To ensure the company's continued development, it was changed into a joint-stock venture, being incorporated as El Corte Inglés, S.A. on January 2, 1952. At first Induyco manufactured clothes exclusively for El Corte Inglés, but later it began trading with clients outside the group. Induyco is not part of the El Corte Inglés Group, although El Corte Inglés S.A.'s president is also president of Induyco.
Ramón Areces Rodriguez did not have any children. He brought his 18-year-old nephew, Isidoro Alvarez, onto the staff of El Corte Inglés in 1953. Alvarez continued to study economics and business at the Complutense University, and in 1957 graduated with special distinction. Areces dedicated his time to training Alvarez. Alvarez was made a member of the board of directors of El Corte Inglés in 1959, having started in the company's warehouse and then worked in many of the firm's departments.
Ramón Areces Rodriguez's rival, Pepín Fernández, managing Galerí Preciados, had taken a great lead over him, with Galerí Preciados having a merchandise turnover 20 times greater than El Corte Inglés in 1960. Ramón Areces Rodriguez had to develop a strategy that would distinguish him from his competitor. He decided to change his shop's image to that of a store offering luxury goods. If Galerí Preciados worked on the principle of making huge sales of a wide range of products at cheap prices, El Corte Inglés would concentrate on offering personalized service and specialized articles. Areces's business strategy and his decision to start up business in Barcelona in 1962 were prompted by an external factor, a managerial crisis at Galerí Preciados, which affected that company's image and permitted Areces to achieve supremacy in the large department store sector.
Expansion and Diversification, 1965-89
The time from 1965 to 1975 was a boom period for El Corte Inglés. The opening of the El Corte Inglés department store in Barcelona was the first step in a policy of expansion that led to the opening of 20 shopping centers that were still open into the 1990s. This evolution was the result not only of the particular activities El Corte Inglés had developed in its department stores, but also of its strategy of vertical expansion and integration and its development of diversified services and activities.
In May 1966 El Corte Inglés shareholders formed the company Móstoles Industrial S.A. This company, with a capitalization of Pta 4 million, arose from the consolidation of the group's divisions dealing with window displays and wooden kitchen furniture. (Móstoles Industrial is not included in the El Corte Inglés Group.) In November 1969 the travel agency company Viajes El Corte Inglés, S.A. was formed as a fully owned subsidiary of El Corte Inglés. With initial capital of Pta 5 million, it grew out of the company department that had previously organized staff vacations. At the beginning of the 1990s it was the second-largest of El Corte Inglés's subsidiaries by turnover, having established itself as the largest travel agency in Spain. Its turnover for the fiscal year 1990 was Pta 41.11 billion.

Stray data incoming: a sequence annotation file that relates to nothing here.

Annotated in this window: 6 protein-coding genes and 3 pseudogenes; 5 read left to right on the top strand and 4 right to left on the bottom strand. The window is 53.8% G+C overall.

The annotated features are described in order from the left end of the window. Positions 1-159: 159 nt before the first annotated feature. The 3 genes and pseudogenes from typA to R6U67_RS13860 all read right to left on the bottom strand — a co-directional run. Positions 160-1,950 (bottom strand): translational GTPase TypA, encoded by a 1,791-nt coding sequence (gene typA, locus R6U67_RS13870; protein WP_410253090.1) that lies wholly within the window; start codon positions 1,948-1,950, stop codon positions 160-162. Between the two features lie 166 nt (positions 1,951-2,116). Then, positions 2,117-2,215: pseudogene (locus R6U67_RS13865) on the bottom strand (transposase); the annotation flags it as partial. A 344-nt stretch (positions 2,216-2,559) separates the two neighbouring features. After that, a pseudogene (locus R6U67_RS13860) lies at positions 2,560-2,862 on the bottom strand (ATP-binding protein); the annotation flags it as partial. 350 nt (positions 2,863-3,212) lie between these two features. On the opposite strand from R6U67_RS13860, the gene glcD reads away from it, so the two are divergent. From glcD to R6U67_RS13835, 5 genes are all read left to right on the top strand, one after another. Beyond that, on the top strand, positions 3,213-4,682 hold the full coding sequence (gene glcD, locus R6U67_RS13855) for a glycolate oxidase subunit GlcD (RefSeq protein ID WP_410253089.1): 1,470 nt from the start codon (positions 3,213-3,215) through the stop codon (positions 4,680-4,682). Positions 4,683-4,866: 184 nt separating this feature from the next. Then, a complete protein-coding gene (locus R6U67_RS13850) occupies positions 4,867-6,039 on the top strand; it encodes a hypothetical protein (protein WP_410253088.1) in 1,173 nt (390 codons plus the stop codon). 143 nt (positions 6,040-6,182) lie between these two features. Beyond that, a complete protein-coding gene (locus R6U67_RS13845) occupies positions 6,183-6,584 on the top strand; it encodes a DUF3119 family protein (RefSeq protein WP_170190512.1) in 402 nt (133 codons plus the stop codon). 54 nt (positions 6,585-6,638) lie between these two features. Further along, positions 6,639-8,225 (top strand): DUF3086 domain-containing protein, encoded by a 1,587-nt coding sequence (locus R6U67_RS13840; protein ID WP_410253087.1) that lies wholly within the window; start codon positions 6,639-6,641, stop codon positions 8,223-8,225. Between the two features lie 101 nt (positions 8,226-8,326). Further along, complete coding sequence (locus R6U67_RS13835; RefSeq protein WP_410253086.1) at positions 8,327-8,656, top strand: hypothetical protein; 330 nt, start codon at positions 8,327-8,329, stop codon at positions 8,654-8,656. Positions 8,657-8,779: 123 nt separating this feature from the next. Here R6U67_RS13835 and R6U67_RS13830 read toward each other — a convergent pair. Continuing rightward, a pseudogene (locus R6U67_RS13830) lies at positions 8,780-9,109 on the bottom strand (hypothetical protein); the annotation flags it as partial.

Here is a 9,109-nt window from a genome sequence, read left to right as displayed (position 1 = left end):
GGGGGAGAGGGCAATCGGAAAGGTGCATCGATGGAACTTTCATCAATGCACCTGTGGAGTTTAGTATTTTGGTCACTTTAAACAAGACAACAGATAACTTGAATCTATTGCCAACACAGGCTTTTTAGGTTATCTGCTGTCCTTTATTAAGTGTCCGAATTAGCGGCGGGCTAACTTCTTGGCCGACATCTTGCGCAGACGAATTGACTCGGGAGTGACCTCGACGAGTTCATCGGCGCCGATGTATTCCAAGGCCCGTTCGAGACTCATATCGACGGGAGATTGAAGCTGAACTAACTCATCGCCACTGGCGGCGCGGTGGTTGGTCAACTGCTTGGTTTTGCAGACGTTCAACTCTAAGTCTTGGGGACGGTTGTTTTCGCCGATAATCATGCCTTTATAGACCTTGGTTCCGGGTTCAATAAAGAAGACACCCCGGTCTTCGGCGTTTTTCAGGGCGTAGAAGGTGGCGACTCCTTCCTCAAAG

To help ensure the growth of the group, Induyco was strengthened by the creation of two additional companies, Confecciónes Teruel, S.A., incorporated in May 1975, and Industrias del Vestido, S.A., incorporated in June 1976. Both were set up as fully owned subsidiaries of El Corte Inglés. A further fully owned subsidiary, Construcción, Promociones e Instalaciones, S.A., was formed in May 1976 to meet the construction needs of the firms within the group.
The Ramón Areces Foundation was formed in 1976. Its purpose, apart from arranging a secure future for the company in the case of Ramón Areces Rodriguez's death, was to encourage scientific research, award grants, and support training programs, publications, and cultural activities in general. Its projects included the computerization of the Archivo de Indias in Seville, in collaboration with IBM and the Ministry of Culture, assisting with grants for overseas studies, and the support of organizations such as the Centro de Biología Molecular and the University of Navarra.